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The New Republic

 

We've Had A Solution For The Black-White Reading Gap For Four Decades

January 14, 2009

By John H. McWhorter

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A solution for the reading gap between black and white children was discovered four decades ago. So, why aren't we taking advantage of it

One does not expect to see New York's school Chancellor Joel Klein on the same stage as Reverend Al Sharpton. Klein is infamous for his emphasis on test scores and shutting down schools that fail to measure up. Not so long ago, Sharpton was in the barricades with Russell Simmons protesting mayor Michael Bloomberg and Klein's plan to cut New York City's education budget.

Yet these days the two are teaming up for the Education Equality Project, which seeks to close the achievement gap between white and black kids in public schools. And at the New York City Department of Education's kickoff in a series on the topic last week, Klein and Sharpton agreed on most issues. Sharpton, who in his "reformed" guise has decided that education is a key civil rights issue, actually spoke up for vouchers and mayoral control of the school board.

The forum was a typical one on race and education, as ritualized as a religious service. First, an introducer recites the latest dropout statistics. Then, discussants and audience questioners flag the usual terms—Low Expectations, Parental Involvement, Vested Interests, Resources, Accountability—each greeted with knowing murmurs and applause. A tacit assumption is always that the grievous intersection of these factors explains why poor children, especially black and Latino ones, tend to trail so far behind white ones in reading skills—a maddening gap that persists in National Assessment of Educational Progress reports year after year.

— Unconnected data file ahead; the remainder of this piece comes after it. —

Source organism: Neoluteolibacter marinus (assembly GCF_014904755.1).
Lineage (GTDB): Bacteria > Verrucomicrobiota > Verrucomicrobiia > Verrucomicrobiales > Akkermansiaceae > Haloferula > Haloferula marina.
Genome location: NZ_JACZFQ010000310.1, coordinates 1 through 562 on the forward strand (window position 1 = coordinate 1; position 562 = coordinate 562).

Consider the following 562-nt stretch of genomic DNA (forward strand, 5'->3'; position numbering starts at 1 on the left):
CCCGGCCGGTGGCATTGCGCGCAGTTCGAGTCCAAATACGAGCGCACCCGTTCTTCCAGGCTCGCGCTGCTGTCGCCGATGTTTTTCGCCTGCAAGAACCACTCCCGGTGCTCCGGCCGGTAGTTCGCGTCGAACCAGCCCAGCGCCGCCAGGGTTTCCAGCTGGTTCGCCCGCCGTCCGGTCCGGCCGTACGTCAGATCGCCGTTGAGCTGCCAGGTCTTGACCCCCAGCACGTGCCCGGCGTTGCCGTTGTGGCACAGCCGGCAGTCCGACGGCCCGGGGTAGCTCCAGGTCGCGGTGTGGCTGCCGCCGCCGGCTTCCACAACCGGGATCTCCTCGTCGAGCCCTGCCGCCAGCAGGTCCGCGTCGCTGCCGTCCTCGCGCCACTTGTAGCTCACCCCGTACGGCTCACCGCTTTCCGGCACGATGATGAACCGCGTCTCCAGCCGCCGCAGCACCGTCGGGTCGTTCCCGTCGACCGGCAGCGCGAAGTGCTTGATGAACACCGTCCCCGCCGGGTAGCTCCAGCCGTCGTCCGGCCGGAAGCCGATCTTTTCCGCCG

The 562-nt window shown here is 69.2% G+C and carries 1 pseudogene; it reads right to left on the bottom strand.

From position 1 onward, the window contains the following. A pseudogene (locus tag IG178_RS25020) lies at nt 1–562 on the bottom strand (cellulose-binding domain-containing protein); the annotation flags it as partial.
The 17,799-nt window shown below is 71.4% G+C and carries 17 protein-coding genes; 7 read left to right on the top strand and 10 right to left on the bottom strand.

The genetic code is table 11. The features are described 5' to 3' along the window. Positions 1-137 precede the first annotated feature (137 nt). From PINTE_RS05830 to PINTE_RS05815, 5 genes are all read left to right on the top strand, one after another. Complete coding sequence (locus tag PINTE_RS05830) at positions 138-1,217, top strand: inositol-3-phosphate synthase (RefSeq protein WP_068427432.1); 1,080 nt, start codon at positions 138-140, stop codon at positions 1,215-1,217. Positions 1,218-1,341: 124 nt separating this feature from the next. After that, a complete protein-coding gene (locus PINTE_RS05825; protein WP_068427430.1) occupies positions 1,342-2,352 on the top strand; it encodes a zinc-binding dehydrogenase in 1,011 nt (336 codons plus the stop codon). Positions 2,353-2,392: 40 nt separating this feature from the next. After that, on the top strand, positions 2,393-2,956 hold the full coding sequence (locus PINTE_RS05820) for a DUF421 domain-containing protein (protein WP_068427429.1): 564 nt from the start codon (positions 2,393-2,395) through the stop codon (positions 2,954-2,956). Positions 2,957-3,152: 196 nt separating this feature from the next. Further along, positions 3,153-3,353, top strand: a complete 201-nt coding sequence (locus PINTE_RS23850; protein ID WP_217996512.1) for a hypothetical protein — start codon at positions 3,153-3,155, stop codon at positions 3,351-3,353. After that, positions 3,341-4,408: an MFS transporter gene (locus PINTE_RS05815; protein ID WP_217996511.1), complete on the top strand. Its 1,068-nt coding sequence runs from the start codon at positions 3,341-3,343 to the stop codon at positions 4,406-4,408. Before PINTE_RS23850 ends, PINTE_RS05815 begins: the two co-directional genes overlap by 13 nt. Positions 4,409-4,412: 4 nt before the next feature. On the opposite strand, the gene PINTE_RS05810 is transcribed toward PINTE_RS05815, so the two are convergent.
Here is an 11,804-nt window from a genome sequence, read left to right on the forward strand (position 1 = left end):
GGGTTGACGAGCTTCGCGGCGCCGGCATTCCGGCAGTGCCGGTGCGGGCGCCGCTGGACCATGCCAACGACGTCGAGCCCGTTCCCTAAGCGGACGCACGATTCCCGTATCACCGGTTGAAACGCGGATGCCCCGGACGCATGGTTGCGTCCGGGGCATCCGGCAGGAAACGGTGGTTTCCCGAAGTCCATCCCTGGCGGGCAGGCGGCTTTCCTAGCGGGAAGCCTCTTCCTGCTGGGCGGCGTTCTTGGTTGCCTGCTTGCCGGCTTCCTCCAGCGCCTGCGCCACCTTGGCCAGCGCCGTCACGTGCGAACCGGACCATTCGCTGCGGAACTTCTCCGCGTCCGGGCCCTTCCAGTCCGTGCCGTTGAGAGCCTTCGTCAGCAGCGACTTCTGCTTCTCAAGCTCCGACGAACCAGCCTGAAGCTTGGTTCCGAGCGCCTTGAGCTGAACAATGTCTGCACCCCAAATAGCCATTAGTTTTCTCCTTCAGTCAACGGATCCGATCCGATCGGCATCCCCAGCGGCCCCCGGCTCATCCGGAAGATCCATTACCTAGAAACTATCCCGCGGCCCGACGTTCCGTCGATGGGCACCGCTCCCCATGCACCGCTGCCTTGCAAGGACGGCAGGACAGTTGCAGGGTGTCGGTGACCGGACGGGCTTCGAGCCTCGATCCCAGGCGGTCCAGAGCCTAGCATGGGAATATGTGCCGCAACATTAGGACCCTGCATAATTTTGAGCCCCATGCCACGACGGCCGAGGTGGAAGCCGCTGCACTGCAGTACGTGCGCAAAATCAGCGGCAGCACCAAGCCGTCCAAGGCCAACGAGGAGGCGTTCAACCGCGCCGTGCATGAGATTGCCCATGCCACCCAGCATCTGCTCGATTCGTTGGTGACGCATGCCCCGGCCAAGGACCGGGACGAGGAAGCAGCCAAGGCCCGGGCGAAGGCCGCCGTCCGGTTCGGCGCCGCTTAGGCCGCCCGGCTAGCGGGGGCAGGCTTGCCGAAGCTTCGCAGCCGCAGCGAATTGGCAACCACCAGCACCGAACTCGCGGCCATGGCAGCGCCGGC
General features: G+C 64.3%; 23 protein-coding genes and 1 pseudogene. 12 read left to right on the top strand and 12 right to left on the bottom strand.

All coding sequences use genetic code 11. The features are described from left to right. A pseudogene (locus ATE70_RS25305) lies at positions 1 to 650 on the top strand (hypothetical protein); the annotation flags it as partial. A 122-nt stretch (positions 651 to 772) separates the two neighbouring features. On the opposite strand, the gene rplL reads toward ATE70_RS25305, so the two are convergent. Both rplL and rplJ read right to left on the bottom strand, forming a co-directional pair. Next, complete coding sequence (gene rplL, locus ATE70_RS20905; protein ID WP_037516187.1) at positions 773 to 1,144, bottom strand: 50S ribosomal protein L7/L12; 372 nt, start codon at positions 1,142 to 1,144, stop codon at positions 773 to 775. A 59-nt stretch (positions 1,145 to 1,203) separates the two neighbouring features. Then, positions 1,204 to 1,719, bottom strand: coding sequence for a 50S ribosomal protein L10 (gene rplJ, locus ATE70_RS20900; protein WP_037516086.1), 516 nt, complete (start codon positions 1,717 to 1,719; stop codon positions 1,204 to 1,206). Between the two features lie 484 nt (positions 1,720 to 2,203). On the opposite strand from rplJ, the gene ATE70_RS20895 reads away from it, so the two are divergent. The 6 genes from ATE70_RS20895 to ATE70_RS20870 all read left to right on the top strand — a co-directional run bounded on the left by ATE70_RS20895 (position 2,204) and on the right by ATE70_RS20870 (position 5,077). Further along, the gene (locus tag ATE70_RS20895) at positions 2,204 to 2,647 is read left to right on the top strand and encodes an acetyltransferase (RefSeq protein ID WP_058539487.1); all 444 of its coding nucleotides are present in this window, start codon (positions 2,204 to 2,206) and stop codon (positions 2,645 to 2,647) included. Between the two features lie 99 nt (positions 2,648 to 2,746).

Yet a solution for the reading gap was discovered four decades ago. Starting in the late 1960s, Siegfried Engelmann led a government-sponsored investigation, Project Follow Through, that compared nine teaching methods and tracked their results in more than 75,000 children from kindergarten through third grade. It found that the Direct Instruction (DI) method of teaching reading was vastly more effective than any of the others for (drum roll, please) poor kids, including black ones. DI isn't exactly complicated: Students are taught to sound out words rather than told to get the hang of recognizing words whole, and they are taught according to scripted drills that emphasize repetition and frequent student participation.

In a half-day preschool in Champaign-Urbana they founded, Engelmann and associates found that DI teaches four-year-olds to understand sounds, syllables, and rhyming. Its students went on to kindergarten reading at a second-grade level, with their mean IQ having jumped 25 points. In the 70s and 80s, similar results came from nine other sites nationwide, and since then, the evidence of DI's effectiveness has been overwhelming, raising students' reading scores in schools in Baltimore, Houston, Milwaukee, and other districts. A search for an occasion where DI was instituted and failed to improve students' reading performance would be distinctly frustrating.